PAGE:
Monday, June 19, 2017

The Pitfalls of Period Writing by Stuart R. West


To read the book that made the rest of my hair fall out, click here!

My first book with Books We Love, Ghosts of Gannaway, was a sprawling pseudo-historical thriller, romance, and ghost story set during the depression in a small Kansas mining town. Never before had I tackled such an undertaking. I spent two months alone researching. Whew.

I swore I’d never do it again.

Yet here I am currently tackling another period piece for Books We Love. This time when I jumped into the Stuart R. West time machine, I only ventured as far back as 1965. It wasn’t nearly as tough to research as Ghosts, but this book, too, had its pitfalls and traps.

Again (repeat after me): Never again!

Why’d I set my current book in 1965? The story’s a nostalgic, small town mystery and ghost story. (I ain’t nothing’ if not ambitious). By definition, nostalgia always takes place in the past or is at least a remembrance of days gone by. And, personally, my favorite ghost stories always take place in the past. Much more resonance than, say, a haunted Smart Phone.

But there I go again, breaking my vow to myself by going all old timey.

Here are the biggest problems I have while writing period pieces:

Getting the lingo right is tough. In my 1965 set book, I have a character--a real hep cat--spouting such slang as, “Whoa, daddy-o, you’re out of your tree! Your old man’s squaresville, absolutely nowhere. Let’s percolate, beat feet, get to the nitty-gritty!” I know, right? It’s really easy to overkill once I dig into the slang of the time. Granted, the character in question is a mop-topped, dangerous, cool kid, but sometimes I need to rein it in. Just a smidge, daddy-o!

Speaking of overkill, sometimes research threatens to eat my tales alive. While investigating all kinds of topics for Ghosts of Gannaway, I learned more than I could ever possibly need to know about the depression, the way men and women spoke in the ‘30’s, what happened to the Midwest Native American tribes, what folks ate, ore mining, and lots more. Anyone wanna know about the hazards of brass carbide mining lamps? No? Me neither. (But I do.)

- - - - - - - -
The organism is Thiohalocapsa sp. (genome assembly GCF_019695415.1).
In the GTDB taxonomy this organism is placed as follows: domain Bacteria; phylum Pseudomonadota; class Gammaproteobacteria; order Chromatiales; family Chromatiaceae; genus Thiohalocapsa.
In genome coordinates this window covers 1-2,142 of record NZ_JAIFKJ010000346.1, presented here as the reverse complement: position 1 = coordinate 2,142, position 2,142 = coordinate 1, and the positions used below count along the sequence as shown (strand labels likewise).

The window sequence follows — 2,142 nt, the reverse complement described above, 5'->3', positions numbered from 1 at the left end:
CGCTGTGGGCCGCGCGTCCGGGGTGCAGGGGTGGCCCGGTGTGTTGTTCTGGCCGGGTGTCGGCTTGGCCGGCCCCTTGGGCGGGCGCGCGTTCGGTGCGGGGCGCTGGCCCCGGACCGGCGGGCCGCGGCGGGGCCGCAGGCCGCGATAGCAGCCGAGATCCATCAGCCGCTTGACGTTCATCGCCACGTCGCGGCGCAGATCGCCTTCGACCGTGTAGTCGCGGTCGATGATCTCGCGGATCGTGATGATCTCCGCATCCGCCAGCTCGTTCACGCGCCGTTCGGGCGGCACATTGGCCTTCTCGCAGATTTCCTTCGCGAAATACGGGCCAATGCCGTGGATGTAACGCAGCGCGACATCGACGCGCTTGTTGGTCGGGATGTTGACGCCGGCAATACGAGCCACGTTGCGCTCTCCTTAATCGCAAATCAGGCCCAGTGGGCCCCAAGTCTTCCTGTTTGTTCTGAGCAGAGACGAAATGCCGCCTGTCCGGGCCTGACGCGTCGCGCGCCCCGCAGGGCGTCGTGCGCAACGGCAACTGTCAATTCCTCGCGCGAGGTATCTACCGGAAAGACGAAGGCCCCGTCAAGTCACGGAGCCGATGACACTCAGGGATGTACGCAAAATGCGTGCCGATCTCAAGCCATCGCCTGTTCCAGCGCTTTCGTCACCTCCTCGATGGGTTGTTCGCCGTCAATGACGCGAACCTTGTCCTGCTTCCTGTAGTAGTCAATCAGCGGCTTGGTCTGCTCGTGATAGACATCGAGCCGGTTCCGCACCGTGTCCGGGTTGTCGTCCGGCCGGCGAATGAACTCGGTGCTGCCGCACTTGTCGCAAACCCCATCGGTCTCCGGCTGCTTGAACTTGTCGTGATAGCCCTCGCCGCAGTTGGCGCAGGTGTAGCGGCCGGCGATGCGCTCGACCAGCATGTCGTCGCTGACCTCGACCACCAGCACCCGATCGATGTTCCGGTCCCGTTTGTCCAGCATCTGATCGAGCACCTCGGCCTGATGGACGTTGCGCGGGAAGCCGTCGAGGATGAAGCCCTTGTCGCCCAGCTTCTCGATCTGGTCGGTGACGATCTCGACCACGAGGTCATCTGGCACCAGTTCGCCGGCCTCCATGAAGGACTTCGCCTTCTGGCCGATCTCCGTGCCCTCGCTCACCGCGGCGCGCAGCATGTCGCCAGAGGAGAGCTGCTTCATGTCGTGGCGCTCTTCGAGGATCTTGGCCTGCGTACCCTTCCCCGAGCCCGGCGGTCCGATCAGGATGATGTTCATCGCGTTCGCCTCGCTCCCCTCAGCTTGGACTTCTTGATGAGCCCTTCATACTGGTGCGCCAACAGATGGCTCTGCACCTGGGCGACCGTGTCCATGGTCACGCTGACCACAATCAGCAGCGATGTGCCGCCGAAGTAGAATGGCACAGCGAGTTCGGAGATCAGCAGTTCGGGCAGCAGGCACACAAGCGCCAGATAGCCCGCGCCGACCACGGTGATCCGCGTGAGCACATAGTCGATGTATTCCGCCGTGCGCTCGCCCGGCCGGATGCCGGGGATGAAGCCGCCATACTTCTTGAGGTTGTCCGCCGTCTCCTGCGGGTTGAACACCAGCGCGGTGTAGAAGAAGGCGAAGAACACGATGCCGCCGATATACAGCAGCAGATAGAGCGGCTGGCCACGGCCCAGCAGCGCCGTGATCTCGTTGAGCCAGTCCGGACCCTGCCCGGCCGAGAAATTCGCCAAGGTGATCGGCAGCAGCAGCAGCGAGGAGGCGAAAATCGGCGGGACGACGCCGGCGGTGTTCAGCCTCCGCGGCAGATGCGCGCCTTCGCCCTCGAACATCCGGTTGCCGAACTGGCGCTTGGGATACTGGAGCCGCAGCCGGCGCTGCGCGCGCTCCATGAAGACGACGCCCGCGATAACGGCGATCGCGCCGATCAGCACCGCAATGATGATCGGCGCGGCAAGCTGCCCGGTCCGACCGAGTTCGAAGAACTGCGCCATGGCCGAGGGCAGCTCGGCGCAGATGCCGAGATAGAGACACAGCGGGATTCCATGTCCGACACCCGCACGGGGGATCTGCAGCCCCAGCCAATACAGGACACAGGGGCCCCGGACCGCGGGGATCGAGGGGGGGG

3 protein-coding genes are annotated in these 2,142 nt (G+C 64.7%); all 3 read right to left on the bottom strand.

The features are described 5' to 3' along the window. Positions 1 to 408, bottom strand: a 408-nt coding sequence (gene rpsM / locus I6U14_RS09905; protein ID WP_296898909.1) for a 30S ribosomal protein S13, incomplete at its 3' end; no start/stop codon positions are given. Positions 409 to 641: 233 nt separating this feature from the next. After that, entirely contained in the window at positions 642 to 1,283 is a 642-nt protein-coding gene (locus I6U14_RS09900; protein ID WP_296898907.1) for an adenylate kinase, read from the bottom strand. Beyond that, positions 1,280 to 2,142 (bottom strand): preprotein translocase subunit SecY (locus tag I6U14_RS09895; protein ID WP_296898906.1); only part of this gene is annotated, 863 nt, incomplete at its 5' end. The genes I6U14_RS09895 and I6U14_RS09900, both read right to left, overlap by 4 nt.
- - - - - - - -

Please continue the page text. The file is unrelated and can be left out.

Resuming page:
You should’ve seen the first draft of Ghosts of Gannaway. Be thankful you didn’t. I tried to shoehorn every bit of research (and I had pages and pages of teeny-tiny, hand-written notes) into the book. There was a twelve page dissertation in the middle of the narrative about how the white colonialists drove the Native-Americans out of their lands (thank God I came to my senses, and pretty much chucked the entire sequence).

I suppose my thoughts at the time were, “Hey, we’re talking history! And I spent a heckuva long time researching this stuff to the point of having mining nightmares, so everyone’s gonna enjoy the fruits of my labors!” But I saved you a dull history lesson.

Another blockade I’ve banged my head into is racial and sexual issues. Face it, our world’s attitudes have changed a lot regarding racial equality and sexual activity. We’ve all heard the derogatory and racist terms. Yet in these sensitive and politically correct times, you’re still gonna find a reader who’ll take umbrage over the racist epithets, even if they’re historically accurate.  In Ghosts of Gannaway, I constantly questioned whether I should use accurate, yet highly insensitive name calling.  I steered away from the Big No-No Word, but everything else was game. And even though I live in Kansas, no one’s been by to lynch me yet.

Finally…sex! The big taboo! Back in the day, of course, sex between consenting, loving adults only happened between spouses. But you know what? Hollywood would have us believe differently, so what’s good enough for Hollywood is good enough for me! Let the sex begin!

There you have it, daddy-o, my bag of hang-ups regarding gone, baby, gone period writing. (I need to put this hep 60’s lingo to use somewhere.)
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